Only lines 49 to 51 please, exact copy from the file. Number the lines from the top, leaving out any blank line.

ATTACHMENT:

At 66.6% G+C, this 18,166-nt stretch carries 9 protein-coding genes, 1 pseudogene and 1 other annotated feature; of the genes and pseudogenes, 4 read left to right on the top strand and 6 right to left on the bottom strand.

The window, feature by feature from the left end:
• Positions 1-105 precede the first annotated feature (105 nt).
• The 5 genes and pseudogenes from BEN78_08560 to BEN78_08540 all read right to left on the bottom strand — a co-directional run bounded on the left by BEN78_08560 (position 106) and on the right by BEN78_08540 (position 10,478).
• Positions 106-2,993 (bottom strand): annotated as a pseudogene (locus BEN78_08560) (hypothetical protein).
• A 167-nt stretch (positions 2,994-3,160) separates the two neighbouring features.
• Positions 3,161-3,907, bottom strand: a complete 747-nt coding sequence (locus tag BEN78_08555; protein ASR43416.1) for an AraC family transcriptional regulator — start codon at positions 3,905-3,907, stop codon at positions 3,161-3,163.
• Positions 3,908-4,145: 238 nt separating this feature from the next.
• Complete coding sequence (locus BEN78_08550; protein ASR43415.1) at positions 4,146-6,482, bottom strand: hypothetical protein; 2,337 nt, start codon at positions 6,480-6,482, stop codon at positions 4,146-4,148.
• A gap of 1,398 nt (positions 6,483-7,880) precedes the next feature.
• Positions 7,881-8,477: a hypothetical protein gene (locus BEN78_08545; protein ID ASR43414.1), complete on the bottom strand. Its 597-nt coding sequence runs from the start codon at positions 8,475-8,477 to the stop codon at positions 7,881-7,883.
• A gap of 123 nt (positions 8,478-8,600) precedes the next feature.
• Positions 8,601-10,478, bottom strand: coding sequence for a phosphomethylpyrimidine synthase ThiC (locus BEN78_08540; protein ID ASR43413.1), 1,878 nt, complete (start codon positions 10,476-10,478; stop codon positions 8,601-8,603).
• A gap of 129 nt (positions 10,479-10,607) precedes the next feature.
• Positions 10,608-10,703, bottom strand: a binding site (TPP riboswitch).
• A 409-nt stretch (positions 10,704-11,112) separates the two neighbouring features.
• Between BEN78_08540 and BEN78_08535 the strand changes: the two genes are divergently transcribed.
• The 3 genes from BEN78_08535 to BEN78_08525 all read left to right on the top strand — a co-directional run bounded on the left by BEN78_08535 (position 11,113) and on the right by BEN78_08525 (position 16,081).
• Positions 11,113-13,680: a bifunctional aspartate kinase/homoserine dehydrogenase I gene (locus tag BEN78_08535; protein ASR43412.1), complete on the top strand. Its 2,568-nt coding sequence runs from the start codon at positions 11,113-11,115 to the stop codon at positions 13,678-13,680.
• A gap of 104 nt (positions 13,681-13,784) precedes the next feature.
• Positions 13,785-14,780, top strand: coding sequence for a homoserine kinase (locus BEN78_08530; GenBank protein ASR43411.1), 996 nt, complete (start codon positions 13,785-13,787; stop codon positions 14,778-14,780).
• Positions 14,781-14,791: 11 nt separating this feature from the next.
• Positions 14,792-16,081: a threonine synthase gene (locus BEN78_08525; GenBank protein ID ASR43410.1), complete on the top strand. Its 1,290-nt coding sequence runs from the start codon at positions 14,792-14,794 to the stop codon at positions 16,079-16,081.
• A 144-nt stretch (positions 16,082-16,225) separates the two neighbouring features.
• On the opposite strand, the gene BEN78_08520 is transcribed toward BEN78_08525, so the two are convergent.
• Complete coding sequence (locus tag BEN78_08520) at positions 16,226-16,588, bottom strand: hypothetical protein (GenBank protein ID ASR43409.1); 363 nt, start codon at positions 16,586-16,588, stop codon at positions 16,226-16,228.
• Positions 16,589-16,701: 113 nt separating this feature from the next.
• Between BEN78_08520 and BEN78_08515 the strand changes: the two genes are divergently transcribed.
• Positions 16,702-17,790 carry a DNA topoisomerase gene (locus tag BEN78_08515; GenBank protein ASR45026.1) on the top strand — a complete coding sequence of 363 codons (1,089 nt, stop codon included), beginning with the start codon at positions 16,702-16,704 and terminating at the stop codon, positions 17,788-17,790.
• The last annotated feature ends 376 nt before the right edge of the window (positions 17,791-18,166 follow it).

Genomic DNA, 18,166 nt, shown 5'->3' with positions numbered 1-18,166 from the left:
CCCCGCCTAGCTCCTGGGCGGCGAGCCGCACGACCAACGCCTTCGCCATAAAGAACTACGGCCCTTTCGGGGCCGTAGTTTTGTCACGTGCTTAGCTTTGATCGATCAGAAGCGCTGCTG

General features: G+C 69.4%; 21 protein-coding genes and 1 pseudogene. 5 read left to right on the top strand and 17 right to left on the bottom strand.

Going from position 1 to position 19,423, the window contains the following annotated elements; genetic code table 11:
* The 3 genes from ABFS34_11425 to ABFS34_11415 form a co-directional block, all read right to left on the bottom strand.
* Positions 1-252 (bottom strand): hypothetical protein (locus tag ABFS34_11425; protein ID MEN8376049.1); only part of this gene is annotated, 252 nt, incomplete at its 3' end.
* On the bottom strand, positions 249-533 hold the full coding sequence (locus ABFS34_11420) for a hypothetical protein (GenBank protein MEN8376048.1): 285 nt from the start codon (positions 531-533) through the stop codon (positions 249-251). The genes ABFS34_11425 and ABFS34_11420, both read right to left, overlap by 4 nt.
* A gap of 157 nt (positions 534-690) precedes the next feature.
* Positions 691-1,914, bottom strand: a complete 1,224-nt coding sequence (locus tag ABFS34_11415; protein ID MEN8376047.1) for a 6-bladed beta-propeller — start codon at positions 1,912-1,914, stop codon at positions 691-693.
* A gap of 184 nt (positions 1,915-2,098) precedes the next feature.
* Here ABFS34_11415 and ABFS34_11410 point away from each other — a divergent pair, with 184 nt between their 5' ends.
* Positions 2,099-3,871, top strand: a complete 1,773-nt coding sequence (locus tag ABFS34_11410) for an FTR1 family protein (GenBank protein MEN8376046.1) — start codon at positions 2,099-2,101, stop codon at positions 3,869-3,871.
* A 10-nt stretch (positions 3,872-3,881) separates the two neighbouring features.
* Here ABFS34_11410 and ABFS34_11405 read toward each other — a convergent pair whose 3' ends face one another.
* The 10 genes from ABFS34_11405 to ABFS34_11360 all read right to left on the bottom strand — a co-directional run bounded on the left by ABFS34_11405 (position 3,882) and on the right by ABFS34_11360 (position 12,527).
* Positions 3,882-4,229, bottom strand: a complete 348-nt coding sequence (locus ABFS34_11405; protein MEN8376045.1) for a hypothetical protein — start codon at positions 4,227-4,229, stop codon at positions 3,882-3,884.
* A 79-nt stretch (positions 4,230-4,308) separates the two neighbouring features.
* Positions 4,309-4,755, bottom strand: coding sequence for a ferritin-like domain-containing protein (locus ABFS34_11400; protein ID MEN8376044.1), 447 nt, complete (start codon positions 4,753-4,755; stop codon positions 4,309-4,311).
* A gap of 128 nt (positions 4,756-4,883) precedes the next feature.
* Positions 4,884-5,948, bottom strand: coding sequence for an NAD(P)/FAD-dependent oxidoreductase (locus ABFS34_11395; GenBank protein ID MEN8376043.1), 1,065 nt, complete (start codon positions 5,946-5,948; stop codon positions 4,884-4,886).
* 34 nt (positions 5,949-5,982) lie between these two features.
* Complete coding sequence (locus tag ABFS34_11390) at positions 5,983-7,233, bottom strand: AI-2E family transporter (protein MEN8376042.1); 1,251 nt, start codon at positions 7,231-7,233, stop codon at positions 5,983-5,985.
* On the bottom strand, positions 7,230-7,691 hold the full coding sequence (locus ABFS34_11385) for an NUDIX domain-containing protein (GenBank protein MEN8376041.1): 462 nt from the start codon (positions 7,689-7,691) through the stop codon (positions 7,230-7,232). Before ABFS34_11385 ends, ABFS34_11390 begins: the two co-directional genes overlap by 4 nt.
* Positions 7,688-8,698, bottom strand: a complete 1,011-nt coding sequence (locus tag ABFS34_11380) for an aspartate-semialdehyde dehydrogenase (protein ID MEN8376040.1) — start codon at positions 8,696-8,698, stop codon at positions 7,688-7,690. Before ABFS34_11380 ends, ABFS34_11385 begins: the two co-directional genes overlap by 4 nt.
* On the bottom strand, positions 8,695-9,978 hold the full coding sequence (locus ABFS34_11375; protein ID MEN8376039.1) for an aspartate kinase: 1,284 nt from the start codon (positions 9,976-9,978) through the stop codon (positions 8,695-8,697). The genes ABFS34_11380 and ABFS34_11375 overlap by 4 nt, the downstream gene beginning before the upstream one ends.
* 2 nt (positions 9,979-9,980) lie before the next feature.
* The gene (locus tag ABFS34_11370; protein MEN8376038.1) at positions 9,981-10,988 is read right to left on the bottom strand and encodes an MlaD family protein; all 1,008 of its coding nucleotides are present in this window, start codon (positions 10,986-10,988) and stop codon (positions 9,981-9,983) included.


* A gap of 128 nt (positions 4,756-4,883) precedes the next feature.
* Positions 4,884-5,948, bottom strand: coding sequence for an NAD(P)/FAD-dependent oxidoreductase (locus ABFS34_11395; GenBank protein ID MEN8376043.1), 1,065 nt, complete (start codon positions 5,946-5,948; stop codon positions 4,884-4,886).
* 34 nt (positions 5,949-5,982) lie between these two features.